Le Faye, Deirdre. 1999. "Three Missing Jane Austen Songs." Notes & Queries 46: 454-55.

Libin, Kathryn L. 2013. "Daily Practice, Musical Accomplishment, and the Example of Jane Austen." In Jane Austen and the Arts: Elegance, Propriety, Harmony, edited by Natasha Duquette and Elizabeth Lenckos, 3-20. Bethlehem, PA: Lehigh University Press.

Lockwood, Elisabeth M. 1934. "Jane Austen and Some Drawing-Room Music of her Time." Music & Letters 15: 112-19.

Morgan, Elizabeth. 2009. "The Virtuous Virtuosa: Women at the Pianoforte in England, 1780-1820." PhD dissertation, University of California, Los Angeles.

Piggott, Patrick. 1979. The Innocent Diversion: A Study of Music in the Life and Writings of Jane Austen. London: Douglas Cleverdon.

Sandock, Mollie. 2001. "'I burn with contempt for my foes': Jane Austen's Music Collection and Women's Lives in Regency England." Persuasions 23: 105-17.

Sands, Mollie. 1956. "Jane Austen and her Music Books." Report of the Jane Austen Society for 1956. In Collected Reports of the Jane Austen Society 1949-1965, 91-93. Reprint ed., Chippenham, Wiltshire: Jane Austen Society, 1996.

Selwyn, David. 1999. Jane Austen and Leisure. London: Hambleden Press.

Shervington, Diana. 1972. "Jane Austen's Music Books." Report of the Jane Austen Society for 1972. In Collected Reports of the Jane Austen Society 1966-1975, 149-51. Reprint ed., Alton, Hampshire: Jane Austen Society, 1999.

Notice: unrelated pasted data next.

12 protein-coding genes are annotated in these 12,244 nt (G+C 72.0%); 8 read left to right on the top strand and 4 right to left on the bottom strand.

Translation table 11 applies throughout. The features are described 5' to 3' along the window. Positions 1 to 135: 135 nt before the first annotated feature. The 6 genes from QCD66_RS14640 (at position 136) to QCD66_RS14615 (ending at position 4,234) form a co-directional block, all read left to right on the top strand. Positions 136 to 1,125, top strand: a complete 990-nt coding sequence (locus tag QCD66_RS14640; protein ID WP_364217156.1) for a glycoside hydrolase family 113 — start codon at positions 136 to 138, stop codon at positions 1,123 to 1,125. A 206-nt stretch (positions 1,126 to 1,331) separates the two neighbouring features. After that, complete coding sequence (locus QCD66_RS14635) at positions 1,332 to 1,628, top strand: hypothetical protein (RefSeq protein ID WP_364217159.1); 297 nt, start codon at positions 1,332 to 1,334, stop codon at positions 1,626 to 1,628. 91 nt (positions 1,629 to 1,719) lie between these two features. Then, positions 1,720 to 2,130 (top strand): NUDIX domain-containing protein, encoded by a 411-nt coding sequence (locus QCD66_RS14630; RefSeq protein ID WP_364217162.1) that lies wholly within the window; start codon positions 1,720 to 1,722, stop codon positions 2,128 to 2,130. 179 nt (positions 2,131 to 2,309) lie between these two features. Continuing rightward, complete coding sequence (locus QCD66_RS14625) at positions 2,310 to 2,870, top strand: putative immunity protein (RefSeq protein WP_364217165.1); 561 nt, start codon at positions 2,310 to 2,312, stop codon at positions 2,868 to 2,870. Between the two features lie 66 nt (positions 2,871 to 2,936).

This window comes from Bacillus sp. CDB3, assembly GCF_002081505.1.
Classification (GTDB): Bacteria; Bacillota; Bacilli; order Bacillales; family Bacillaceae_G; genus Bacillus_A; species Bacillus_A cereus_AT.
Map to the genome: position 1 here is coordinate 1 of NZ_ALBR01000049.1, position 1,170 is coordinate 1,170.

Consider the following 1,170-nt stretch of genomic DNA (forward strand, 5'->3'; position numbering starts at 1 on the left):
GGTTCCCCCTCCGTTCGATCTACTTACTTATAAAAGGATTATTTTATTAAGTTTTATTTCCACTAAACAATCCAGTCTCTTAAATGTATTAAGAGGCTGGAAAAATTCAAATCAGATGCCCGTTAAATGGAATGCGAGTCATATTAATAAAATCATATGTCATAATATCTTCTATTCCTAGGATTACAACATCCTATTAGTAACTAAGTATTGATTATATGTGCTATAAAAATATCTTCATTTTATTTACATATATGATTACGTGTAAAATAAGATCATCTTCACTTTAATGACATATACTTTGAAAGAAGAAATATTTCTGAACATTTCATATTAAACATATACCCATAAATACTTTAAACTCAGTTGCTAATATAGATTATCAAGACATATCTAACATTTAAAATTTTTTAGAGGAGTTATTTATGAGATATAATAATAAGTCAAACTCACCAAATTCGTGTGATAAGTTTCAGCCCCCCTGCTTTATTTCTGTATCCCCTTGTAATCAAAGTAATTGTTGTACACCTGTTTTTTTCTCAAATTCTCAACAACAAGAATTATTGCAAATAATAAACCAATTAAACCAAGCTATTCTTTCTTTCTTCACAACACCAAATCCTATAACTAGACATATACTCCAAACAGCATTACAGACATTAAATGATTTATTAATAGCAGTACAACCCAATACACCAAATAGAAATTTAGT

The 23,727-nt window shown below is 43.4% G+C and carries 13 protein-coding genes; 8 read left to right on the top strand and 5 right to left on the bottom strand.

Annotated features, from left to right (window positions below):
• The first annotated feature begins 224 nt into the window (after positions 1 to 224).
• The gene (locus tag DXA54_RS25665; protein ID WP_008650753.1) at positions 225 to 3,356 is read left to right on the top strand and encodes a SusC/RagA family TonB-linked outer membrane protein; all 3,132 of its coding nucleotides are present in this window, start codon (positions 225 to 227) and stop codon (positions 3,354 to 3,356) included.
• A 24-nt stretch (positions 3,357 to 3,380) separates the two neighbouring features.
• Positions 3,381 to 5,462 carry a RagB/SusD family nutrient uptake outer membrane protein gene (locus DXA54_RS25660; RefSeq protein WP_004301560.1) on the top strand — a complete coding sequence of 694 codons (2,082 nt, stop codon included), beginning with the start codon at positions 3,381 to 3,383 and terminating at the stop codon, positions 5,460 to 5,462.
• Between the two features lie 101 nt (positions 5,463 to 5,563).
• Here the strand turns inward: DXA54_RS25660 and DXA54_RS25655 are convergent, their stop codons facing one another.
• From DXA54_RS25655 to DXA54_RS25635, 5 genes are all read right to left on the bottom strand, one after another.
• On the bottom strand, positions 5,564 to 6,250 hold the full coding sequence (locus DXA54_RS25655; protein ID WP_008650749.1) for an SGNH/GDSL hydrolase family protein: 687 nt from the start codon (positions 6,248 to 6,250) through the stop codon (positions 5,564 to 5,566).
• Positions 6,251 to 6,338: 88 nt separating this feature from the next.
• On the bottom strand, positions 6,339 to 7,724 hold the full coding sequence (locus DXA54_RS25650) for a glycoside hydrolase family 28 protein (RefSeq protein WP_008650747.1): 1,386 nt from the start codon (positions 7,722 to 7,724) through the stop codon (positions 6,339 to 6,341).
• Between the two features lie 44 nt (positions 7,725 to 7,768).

Vick, Robin. "The Sale at Steventon Parsonage." Report of the Jane Austen Society for 1993. In Collected Reports of the Jane Austen Society 1986-1995, 146-49. Alton, Hampshire: Jane Austen Society, 1997.

Wallace, Robert K. 1979. "Jane Austen's Neglected Song Book." Report of the Jane Austen Society for 1979. In Collected Reports of the Jane Austen Society 1976-1985, 121-25. Reprint ed., Chippenham: Jane Austen Society, 1994.


Jane Austen Songs. 1989. Patricia Wright (soprano), Jon Gillaspie (piano). Pearl, SHE CD 9613.

The Music and Songs of Jane Austen. 1996. The Windsor Box and Fir Company. Isis Records CD025

Jane's Hand: The Jane Austen Songbooks. 1996. Mary Jane Newman (dir.), Julianne Baird (soprano), Anthony Newman (piano) et al. Vox Classics VOX 7537.

The Jane Austen Collection. 2000. Concert Royal. Divine Art 2-4107.

Jane Austen Entertains. 2001. Sara Stowe (soprano), Jenny Thomas (flute), Martin Souter (piano). Classical Communications CCL CD805.

An Innocent Diversion. 2003. Jill Nott-Bower (narrator) et al. Athene Records ATH-P41.

Jane Austen's Songbook. 2004. Julianne Baird (soprano) et al. Albany Records Troy 722.

Jane Austen Piano Favourites. 2009. Martin Souter (piano). The Gift of Music CCL CDG1234.

Begone Dull Care: Music from Jane Austen's House. 2009. Sophie Bevan (soprano), Rogers Covey-Crump (tenor), The Windsor Box & Fir Co. Danubia Discs DD006.

Dances for Jane Austen. 2011. Austen Allegros, Steven Devine and Stuart Marsden (pianos) Dolmetsch Historical Dance Society CD2011.

Entertaining Miss Austen: Newly Discovered Music from Jane Austen's Family Collection. 2011. Amanda Pitt (soprano), John Lofthouse (baritone), David Owen Norris (piano). Dutton Epoch CDLX 7271.

Written by Jeanice Brooks, University of Southampton 2015


Created on
November 18